MIMS is a different beast, though. I’d go so far as to say that MIMS times are pretty much meaningless — as an indication of speed. The typical winning time of 7 hours, 30 minutes works out to just under 59 seconds per 100m. So: world record 1500m pace, 28.5 times in a row. In MIMS, the tides are king – perhaps moreso than any other major marathon swim.…
Shelley Taylor-Smith recorded the fastest swim around Manhattan (5:45:25) in 1995, but it was a special “record attempt” swim scheduled on an unusually fast tide. What are the fastest swims in the regular Manhattan Island Marathon Swim race, which is typically held on a slower tide? Over the 29 years of the modern MIMS, the 10 fastest swims are as follows:
- Tobie Smith, 1999, 6:32:41
- Tammy van Wisse, 1999, 6:51:31
- Rob Copeland, 1999, 6:52:49
- Susie Maroney, 1990, 7:00:27
- Matthew Nance, 1990, 7:04:53
- Jim Barber, 1991, 7:06:34
- Kris Rutford, 1991, 7:06:44
- Matthew Wood, 1990, 7:07:32
- Susie Maroney, 1994, 7:08:10
- Igor de Souza, 1991, 7:08:20
Interestingly, 9 of the 10 fastest times happened in just 3 years – 1990, 1991, and 1999. The 3 fastest times were all in one year – 1999.…
It’s well known that Shelley Taylor-Smith holds the record for the fastest swim around Manhattan: 5 hours, 45 minutes, 25 seconds.
What’s not quite as well known is that she achieved this feat on a special “fast tide” – a convergence of maritime conditions in the East, Harlem, and Hudson Rivers that occurs only once or twice a year, if at all.
With the founding of the modern Manhattan Island Marathon Swim race in 1982, and more sophisticated understanding of tide cycles, a string of specially planned solo “record attempt” swims were undertaken in the ’80s and ’90s, all on fast tides. After Diana Nyad‘s 1975 swim in 7 hours, 57 minutes, the record was lowered six times by four different people over the next 20 years:
- 7:14 – Drury Gallagher in 1982
- 6:48 – Paul Asmuth in 1983
- 6:41 – Drury Gallagher in 1983
- 6:12 – Shelley Taylor-Smith in 1985
- 5:54 – Kris Rutford in 1992
- 5:45:25 – Shelley Taylor-Smith in 1995
Her record has stood ever since, despite an assault last year by world-class marathon swimmers Petar Stoychev and Mark Warkentin.…
Some people do the Tampa Bay Marathon Swim as a “warm-up” for one of the triple crown swims. And it makes sense: Tampa is early in the season, 8 weeks before MIMS and more than 3 months before high season for channel crossings.
But thinking of Tampa as a “warm-up” might tempt a person to take it less seriously – and that would be a big mistake. TBMS is one of only four annual organized ultra-marathon (25K or longer) swim races in the U.S. (along with MIMS, Ederle, and Swim Across the Sound), and it may be the toughest. While water temperature is not usually a factor, pretty much everything else is. Glancing through the archives, tide changes and rough seas seem to be the two big ones.…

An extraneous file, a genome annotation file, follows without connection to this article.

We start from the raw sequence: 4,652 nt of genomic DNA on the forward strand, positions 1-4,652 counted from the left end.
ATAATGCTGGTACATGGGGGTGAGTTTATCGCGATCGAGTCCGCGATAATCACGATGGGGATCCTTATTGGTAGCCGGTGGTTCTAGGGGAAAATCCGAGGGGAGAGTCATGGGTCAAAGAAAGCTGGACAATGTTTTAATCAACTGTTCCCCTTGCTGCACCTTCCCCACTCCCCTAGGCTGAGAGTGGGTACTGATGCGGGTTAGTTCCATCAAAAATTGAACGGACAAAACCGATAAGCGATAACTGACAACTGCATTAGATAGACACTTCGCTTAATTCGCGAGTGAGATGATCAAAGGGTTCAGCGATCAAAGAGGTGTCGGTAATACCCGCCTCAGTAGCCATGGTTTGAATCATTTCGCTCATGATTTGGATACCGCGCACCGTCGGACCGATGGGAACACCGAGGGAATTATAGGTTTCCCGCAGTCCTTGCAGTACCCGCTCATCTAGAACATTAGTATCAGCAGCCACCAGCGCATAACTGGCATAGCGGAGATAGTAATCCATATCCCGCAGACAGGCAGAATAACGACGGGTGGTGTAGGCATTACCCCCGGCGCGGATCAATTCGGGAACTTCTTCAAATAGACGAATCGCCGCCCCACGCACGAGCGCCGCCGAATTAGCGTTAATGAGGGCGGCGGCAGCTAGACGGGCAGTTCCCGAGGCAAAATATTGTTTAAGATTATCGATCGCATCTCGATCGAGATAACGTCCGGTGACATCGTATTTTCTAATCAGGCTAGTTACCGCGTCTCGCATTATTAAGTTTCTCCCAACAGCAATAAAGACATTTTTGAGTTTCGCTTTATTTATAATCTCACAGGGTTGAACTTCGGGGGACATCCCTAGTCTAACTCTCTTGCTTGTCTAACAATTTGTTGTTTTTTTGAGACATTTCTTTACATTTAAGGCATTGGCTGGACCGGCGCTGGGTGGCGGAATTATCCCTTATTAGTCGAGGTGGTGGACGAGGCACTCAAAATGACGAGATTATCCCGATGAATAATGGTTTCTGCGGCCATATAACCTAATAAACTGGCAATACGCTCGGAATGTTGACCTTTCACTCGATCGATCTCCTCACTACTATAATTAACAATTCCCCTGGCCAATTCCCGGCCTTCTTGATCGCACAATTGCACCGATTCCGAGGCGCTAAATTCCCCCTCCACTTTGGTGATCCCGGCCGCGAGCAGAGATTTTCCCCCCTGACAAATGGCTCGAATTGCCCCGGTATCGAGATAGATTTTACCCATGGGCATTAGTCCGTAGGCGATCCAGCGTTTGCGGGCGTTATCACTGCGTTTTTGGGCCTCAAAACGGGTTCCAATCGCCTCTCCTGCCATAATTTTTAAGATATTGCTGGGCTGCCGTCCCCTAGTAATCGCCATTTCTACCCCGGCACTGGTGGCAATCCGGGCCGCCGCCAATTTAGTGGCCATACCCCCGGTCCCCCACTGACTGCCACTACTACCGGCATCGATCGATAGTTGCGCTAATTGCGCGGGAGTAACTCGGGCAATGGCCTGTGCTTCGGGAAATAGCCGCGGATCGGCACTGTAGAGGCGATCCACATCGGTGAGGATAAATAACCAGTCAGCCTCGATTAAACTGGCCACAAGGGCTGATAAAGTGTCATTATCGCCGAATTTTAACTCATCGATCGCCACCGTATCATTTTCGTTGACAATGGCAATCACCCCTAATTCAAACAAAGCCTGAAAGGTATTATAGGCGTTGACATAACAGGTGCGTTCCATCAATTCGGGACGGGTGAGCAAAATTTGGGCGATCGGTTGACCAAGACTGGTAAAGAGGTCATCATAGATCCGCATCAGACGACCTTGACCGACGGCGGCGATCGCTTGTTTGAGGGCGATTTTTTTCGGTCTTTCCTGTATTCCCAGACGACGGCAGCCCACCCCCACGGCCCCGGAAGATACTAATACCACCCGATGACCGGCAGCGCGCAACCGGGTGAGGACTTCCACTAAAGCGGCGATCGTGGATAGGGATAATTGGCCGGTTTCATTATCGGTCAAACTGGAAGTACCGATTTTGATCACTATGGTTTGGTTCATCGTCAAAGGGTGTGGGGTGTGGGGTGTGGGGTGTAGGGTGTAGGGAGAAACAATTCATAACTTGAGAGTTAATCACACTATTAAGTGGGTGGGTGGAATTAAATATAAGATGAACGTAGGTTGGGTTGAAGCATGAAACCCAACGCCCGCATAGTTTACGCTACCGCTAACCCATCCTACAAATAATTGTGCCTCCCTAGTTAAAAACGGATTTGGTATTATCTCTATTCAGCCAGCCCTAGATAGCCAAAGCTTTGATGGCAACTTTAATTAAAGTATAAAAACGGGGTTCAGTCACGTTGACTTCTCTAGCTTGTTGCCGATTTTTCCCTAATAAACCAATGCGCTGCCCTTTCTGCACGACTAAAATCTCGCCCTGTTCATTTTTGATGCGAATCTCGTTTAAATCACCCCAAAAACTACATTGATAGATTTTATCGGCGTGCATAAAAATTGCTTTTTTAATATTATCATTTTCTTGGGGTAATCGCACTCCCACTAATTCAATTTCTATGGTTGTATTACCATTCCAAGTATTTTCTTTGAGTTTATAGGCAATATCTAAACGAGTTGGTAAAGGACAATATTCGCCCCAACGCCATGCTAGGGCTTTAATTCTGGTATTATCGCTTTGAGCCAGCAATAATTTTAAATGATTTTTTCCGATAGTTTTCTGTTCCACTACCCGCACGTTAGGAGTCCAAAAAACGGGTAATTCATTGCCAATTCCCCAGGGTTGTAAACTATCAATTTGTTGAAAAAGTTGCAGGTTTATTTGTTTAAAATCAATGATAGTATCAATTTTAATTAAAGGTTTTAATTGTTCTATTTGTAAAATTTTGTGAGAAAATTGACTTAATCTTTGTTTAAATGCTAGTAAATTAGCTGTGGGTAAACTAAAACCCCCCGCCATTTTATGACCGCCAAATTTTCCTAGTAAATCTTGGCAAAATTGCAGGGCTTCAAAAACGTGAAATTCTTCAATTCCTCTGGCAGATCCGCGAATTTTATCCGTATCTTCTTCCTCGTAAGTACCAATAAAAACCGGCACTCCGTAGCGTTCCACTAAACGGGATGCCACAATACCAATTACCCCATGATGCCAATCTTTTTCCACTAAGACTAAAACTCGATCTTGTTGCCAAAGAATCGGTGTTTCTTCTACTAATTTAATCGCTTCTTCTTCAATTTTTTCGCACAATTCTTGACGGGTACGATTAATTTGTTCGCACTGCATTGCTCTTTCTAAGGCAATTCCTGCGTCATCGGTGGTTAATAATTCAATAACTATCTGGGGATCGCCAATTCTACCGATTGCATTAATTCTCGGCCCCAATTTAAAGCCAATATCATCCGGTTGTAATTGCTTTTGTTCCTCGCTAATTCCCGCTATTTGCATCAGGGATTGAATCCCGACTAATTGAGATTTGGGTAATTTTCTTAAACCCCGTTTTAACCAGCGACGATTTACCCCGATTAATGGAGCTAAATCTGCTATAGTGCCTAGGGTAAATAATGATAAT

Many open-water swimmers seem to have origin stories. A moment of revelation when one identifies – in a powerful and lasting way – with the experience of being in open water. In reality it’s usually more of a process than a single moment, but often there’s a particular event that seems to crystallize that process and lend it symbolic meaning (perhaps only retrospectively).
One of the great legends of open water swimming, Lynne Cox, turned her own origin story into an award-winning book. Cox’s story, too, was a process – but she also describes a moment from which the rest of the moments in her incredible career seem to flow. In 1971, she entered the Seal Beach Rough Water Swim and, as a 14-year old, won the women’s race and beat all but two of the men.…
If you like gadgets and/or swim toys you may have found yourself, at some point over the past couple of months, drooling over the FINIS Swimsense Performance Monitor. And after playing with one for a few weeks now, I’ll admit, it’s pretty cool.
Before you fork over $200, though, consider the question: What does the Swimsense – and swim watches in general (e.g., the Swimovate Poolmate and Oregon Scientific’s watch) – offer that a simple pace clock doesn’t?…
This chart compares the average MIMS finishing time over the years for Men vs. Women (click to enlarge):
Interestingly, the average female MIMS finisher was faster than the average male in about 80% of the years. Men were faster only in 1982. (The remaining years are statistical ties.)…